Kara Swisher

Recent Posts by Kara Swisher

Now That There's FaceFeed, Does That Make Twoogle More Inevitable?

twoogle

MicroHoo. Check! FaceFeed. Check!

And Twoogle? Let’s check!

Yahoo (YHOO) and Microsoft (MSFT) have finally partnered. Microsoft is already a big investor in Facebook. And today, the huge social networking site just picked up online content-sharing site FriendFeed, which is chock-a-block full of ex-Google execs.

Now, one has to wonder if it wouldn’t be easier if Google (GOOG), the cash machine of a search giant, finally ponied up and bought the most recent star of Web 2.0?

That would be, of course, Twitter.

While previous rumors in the early spring that Google was imminently poised to acquire Twitter proved premature, the investors of the fast-growing microblogging service and Google execs have got to be thinking the same thing right about now:

Do we need each other to make some real-time noise?

It’s true that a lot of the hubbub around the idea of Twitter selling out has been mostly hype.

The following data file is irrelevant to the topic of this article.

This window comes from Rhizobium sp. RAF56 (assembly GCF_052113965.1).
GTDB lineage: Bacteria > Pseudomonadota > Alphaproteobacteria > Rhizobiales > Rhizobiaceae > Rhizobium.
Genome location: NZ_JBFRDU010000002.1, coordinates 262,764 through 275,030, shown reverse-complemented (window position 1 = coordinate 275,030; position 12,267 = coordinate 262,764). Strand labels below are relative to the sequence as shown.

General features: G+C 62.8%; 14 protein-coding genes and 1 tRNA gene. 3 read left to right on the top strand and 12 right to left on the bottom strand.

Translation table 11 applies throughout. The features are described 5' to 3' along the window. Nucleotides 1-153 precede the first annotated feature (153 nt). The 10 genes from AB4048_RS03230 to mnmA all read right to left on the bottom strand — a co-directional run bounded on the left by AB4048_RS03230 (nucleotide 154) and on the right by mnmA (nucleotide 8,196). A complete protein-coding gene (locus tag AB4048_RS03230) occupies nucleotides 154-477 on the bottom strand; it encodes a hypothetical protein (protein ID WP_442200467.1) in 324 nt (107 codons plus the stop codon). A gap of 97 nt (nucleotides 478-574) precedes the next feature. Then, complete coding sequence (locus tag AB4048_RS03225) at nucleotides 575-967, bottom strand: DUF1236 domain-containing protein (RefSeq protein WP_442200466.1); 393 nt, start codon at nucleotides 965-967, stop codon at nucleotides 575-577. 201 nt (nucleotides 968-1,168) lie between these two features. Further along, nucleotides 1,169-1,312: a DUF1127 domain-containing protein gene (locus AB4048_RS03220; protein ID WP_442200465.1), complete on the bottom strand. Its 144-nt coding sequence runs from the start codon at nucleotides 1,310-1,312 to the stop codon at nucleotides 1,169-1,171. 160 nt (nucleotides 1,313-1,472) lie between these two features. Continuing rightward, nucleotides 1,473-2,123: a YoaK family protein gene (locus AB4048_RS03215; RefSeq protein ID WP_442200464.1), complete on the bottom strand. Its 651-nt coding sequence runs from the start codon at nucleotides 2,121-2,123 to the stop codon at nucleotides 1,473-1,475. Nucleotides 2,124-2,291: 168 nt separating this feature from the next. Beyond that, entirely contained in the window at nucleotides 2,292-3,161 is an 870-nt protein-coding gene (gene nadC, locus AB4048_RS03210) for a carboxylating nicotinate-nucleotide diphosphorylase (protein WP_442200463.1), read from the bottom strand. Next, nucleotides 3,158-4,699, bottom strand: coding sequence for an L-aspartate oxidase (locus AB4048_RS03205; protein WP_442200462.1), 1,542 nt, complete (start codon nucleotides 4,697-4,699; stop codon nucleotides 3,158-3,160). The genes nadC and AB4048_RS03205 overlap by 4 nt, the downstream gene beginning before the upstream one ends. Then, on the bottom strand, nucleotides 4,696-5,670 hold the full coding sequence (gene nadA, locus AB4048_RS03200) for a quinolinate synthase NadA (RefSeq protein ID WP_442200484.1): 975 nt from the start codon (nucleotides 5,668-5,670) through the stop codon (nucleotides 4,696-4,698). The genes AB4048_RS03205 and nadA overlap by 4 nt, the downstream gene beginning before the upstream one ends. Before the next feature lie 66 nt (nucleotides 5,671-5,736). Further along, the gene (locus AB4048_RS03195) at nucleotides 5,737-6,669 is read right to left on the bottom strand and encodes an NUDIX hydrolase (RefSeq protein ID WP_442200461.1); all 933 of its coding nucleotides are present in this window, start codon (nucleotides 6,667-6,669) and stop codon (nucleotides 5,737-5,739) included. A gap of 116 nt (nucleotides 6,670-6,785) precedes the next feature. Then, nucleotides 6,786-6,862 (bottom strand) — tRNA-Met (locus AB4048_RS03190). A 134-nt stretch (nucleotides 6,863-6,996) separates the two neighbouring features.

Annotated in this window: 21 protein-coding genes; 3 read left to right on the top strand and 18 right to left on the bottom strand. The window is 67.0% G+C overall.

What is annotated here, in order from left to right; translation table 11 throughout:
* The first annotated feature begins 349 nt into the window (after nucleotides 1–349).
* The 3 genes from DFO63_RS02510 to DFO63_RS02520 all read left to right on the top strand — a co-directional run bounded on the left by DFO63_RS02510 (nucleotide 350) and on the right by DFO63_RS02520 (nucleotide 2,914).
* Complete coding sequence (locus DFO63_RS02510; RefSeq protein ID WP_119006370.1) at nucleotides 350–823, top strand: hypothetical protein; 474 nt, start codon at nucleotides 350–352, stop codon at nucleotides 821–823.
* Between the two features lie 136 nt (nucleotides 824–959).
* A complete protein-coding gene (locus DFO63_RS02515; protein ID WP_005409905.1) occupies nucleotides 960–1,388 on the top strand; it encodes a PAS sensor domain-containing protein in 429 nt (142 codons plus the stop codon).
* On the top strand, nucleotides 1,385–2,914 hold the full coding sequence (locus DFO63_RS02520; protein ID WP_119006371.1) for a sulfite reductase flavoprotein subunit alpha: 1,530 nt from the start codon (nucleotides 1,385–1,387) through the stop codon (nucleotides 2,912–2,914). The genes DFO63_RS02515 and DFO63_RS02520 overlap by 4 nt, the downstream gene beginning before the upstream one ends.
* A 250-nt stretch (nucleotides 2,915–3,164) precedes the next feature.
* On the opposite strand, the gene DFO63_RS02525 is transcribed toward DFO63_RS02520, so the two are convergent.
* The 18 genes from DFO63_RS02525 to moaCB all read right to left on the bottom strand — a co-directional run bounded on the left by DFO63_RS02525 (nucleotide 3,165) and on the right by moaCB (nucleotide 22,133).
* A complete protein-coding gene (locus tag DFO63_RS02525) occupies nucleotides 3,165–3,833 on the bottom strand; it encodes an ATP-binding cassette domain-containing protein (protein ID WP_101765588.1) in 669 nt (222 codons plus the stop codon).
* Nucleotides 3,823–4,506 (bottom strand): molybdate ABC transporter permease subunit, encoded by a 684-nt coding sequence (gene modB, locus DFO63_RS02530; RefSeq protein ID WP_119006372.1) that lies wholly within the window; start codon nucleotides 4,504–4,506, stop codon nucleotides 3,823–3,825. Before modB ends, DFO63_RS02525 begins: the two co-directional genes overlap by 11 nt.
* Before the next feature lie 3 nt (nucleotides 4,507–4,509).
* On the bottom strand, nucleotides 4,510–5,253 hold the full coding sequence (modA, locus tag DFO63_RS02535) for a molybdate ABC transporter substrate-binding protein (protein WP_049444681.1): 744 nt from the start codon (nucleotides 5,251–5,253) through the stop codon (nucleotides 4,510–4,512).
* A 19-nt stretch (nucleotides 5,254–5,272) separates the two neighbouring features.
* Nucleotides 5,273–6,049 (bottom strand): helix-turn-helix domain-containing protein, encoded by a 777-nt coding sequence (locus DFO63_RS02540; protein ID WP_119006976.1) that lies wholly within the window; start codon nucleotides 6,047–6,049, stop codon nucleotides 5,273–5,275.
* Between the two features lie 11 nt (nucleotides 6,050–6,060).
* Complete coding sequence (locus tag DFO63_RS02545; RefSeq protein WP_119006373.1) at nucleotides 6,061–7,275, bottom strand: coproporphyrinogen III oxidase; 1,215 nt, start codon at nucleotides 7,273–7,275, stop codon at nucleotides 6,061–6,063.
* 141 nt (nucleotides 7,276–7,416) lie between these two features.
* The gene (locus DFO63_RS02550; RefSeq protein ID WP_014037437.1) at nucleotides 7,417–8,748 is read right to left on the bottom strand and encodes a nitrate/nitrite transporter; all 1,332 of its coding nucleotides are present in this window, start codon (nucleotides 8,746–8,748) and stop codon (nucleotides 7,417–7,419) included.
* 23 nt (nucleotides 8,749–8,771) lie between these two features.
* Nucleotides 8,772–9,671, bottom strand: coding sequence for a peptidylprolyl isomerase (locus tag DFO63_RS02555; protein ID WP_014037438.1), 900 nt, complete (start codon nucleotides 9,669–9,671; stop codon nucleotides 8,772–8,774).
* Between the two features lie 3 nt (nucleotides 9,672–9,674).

In addition, there are a lot of good arguments to be made that the San Francisco start-up is likely to be fine on its own and will soon find some very lucrative revenue streams.

Still, it is probably very disconcerting for Twitter to be holding onto the tail of the tiger of its own phenom and hope that it will not turn out to be a bad decision to imagine it will always be thus.

Linking up Twitter and Google is certainly a big idea, giving Google de facto ownership of real-time search, a big lift in the status-update game and yet another major and innovative Internet name brand.

It would also likely ensure that Twitter will dominate its sector for a very long time.

In other words: Gentlemen–and, since this is Silicon Valley, I do mean pretty much all gentlemen–start your engines.

Because whatever happens, it certainly will be fun to watch from the sidelines as MicroHoo, FaceFeed, Twoogle and more crash into one other and make the Internet as thrilling a place as it has ever been.

Please see this disclosure related to me and Google.


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The problem with the Billionaire Savior phase of the newspaper collapse has always been that billionaires don’t tend to like the kind of authority-questioning journalism that upsets the status quo.

— Ryan Chittum, writing in the Columbia Journalism Review about the promise of Pierre Omidyar’s new media venture with Glenn Greenwald